Posted: 15 Sep 2010 10:00 PM PDT
Google has implemented a cutting edge method of crawling web sites for its search engine index. This unprecedented method of indexing web pages is known as Google Sitemaps, and it is quickly growing in popularity among webmasters and SEO agents and managers due to its ability to get an entire web site indexed quickly and to pick up errors in the links coming into and out of a web site.
Google Sitemaps consists of placing the URLs of your pages along with important information regarding how Google should index them into an XML document. This information is then read by the Google Spider and the pages are normally indexed quite quickly, assuming that they are coherent to Google’s standards for indexing pages (and also assuming that the sitemaps conform to Google’s Sitemap Criteria which will be explained a little later).
There are two primary types of Google Sitemaps. The first is a list of pages in a website and the second is a list of sitemaps in the website. Google has limited the number of URLs in its sitemaps to fifty thousand URLs. This may sound like a lot, but for some of the more intricate web sites, fifty thousand URLs may not even make a dent in what they want indexed.
This led to the advent of the Google Sitemap index file which can index up to one thousand sitemaps. If you do the math, this means that you could have one thousand sitemaps with up to fifty thousand URLs in each sitemap which allows for fifty million URLs to be placed in your Google Sitemap scheme. But wait, there’s more. Who ever said that you can’t have an index of indexes? You could actually make an index of a thousand index files which are all indexes of a thousand index files. Basically, there is no limit to the number of URLs that you can hold in your Google sitemaps.
Now that you understand the power of the Google Sitemap you’re probably asking yourself how to create and implement a Google Sitemap. The first step is to simply create your sitemaps. Here are the templates which are also available at http://www.google.com/webmasters/sitemaps/ .
For a sitemap file use the following format:
<?xml version=”1.0″ encoding=”UTF-8″?>
Everything here is pretty self-explanatory with the exception of the changefreq and the priority aspects. The changefreq asks how often you think the page will change on average. The possible values for the changefreq option are: always, hourly, daily, weekly, monthly, yearly, and never. The priority aspect basically just asks how important the particular page is in your website. The value can be anywhere between 0.0 and 1.0. If you decide not to specify a priority it will default to 0.5.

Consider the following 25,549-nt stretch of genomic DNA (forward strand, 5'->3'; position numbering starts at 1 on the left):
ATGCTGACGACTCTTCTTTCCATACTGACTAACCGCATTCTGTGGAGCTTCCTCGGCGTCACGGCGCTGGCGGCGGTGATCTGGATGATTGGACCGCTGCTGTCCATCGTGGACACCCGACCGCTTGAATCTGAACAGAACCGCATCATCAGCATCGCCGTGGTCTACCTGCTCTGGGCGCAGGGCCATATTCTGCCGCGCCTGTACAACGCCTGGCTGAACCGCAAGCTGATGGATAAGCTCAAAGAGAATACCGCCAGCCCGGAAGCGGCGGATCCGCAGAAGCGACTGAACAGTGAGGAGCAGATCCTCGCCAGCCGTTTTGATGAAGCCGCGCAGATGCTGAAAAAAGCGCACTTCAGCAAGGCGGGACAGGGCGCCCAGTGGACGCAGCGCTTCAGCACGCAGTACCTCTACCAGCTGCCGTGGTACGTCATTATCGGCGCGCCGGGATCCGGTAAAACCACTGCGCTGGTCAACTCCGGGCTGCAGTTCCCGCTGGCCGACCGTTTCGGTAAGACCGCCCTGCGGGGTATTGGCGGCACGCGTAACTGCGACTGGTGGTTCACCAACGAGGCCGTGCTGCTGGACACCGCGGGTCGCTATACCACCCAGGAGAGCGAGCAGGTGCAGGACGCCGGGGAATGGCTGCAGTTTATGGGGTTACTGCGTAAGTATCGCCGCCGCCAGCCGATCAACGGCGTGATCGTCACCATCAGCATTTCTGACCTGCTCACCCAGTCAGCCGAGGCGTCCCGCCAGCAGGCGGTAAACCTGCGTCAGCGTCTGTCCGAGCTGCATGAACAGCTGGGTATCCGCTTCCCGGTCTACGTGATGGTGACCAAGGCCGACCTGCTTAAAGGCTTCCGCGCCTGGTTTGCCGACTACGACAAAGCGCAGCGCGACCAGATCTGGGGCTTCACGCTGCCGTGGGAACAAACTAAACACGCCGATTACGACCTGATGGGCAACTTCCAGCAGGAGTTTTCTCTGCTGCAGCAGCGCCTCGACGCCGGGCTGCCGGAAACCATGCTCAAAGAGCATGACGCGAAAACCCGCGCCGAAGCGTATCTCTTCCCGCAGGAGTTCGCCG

To create a sitemap index file follow the following format:
<?xml version=”1.0″ encoding=”UTF-8″?>
This is all pretty straight forward but it leads me to my next point. You notice that the file names all end in .gz. Google allows you to compress your sitemaps so that they take up less of your disk space when you place them on your site and less of your bandwidth when Google downloads them (which it seems to do approximately once every 9 hours or so). You may only use .gz compression. If you try .zip, it won’t work.
Now all that you really have to do is submit your sitemap to Google. In order to do this you must go to https://www.google.com/webmasters/sitemaps/login and log into your Google account. If you don’t have a Google account, you can create one. Once you log in you will be allowed to submit your sitemap into the Google index. At some point within about 24 hours of your submission, Google will give you the option to place a small HTML file onto your website so that it can confirm that you do, indeed, have access to editing the site. Once you have done this it will begin to provide you with statistics regarding your Google sitemap. (Note that even without this feature you can see when Google downloaded the sitemap last and what the status of the sitemap was at that time.)
How Google Sitemaps Fits Into Search Engine Optimization.
According to Google, the Sitemaps utility is free and will continue to be – yet it’s almost as good as the paid inclusion service offered by rival search engines. So how can you take advantage of this great service?
First of all, you should create a Google Account. Although you can still use Google Sitemaps without an account, you need one before you can use Google’s tools to check your site submissions. Once you do that and go to sitemaps.google.com, you’ll be guided through the process.
Google Sitemaps has a very helpful question and answer page that will give you the help you need – the answers to most questions people have can be found right there. Good luck!
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